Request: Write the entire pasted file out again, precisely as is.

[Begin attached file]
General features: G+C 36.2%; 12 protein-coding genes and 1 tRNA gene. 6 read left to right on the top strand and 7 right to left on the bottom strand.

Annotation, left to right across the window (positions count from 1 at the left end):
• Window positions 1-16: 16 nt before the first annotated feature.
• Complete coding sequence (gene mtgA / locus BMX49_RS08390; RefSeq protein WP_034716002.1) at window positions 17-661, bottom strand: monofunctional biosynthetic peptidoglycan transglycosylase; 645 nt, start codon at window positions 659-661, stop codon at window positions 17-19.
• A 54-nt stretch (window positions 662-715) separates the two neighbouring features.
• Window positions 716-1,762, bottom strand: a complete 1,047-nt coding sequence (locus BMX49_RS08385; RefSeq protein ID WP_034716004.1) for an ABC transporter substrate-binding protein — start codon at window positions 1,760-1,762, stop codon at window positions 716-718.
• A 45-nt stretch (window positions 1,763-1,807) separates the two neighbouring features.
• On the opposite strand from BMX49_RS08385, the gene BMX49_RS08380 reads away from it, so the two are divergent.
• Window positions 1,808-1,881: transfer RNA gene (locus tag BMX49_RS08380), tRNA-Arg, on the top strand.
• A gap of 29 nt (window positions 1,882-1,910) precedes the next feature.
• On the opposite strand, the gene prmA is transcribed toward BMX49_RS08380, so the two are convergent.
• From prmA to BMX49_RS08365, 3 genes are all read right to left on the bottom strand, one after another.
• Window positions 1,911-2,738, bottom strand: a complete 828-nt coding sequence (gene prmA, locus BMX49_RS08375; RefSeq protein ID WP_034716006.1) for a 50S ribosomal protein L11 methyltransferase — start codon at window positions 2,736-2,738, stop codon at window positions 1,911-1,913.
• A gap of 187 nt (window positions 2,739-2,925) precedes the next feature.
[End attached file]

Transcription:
General features: G+C 36.2%; 12 protein-coding genes and 1 tRNA gene. 6 read left to right on the top strand and 7 right to left on the bottom strand.

Annotation, left to right across the window (positions count from 1 at the left end):
• Window positions 1-16: 16 nt before the first annotated feature.
• Complete coding sequence (gene mtgA / locus BMX49_RS08390; RefSeq protein WP_034716002.1) at window positions 17-661, bottom strand: monofunctional biosynthetic peptidoglycan transglycosylase; 645 nt, start codon at window positions 659-661, stop codon at window positions 17-19.
• A 54-nt stretch (window positions 662-715) separates the two neighbouring features.
• Window positions 716-1,762, bottom strand: a complete 1,047-nt coding sequence (locus BMX49_RS08385; RefSeq protein ID WP_034716004.1) for an ABC transporter substrate-binding protein — start codon at window positions 1,760-1,762, stop codon at window positions 716-718.
• A 45-nt stretch (window positions 1,763-1,807) separates the two neighbouring features.
• On the opposite strand from BMX49_RS08385, the gene BMX49_RS08380 reads away from it, so the two are divergent.
• Window positions 1,808-1,881: transfer RNA gene (locus tag BMX49_RS08380), tRNA-Arg, on the top strand.
• A gap of 29 nt (window positions 1,882-1,910) precedes the next feature.
• On the opposite strand, the gene prmA is transcribed toward BMX49_RS08380, so the two are convergent.
• From prmA to BMX49_RS08365, 3 genes are all read right to left on the bottom strand, one after another.
• Window positions 1,911-2,738, bottom strand: a complete 828-nt coding sequence (gene prmA, locus BMX49_RS08375; RefSeq protein ID WP_034716006.1) for a 50S ribosomal protein L11 methyltransferase — start codon at window positions 2,736-2,738, stop codon at window positions 1,911-1,913.
• A gap of 187 nt (window positions 2,739-2,925) precedes the next feature.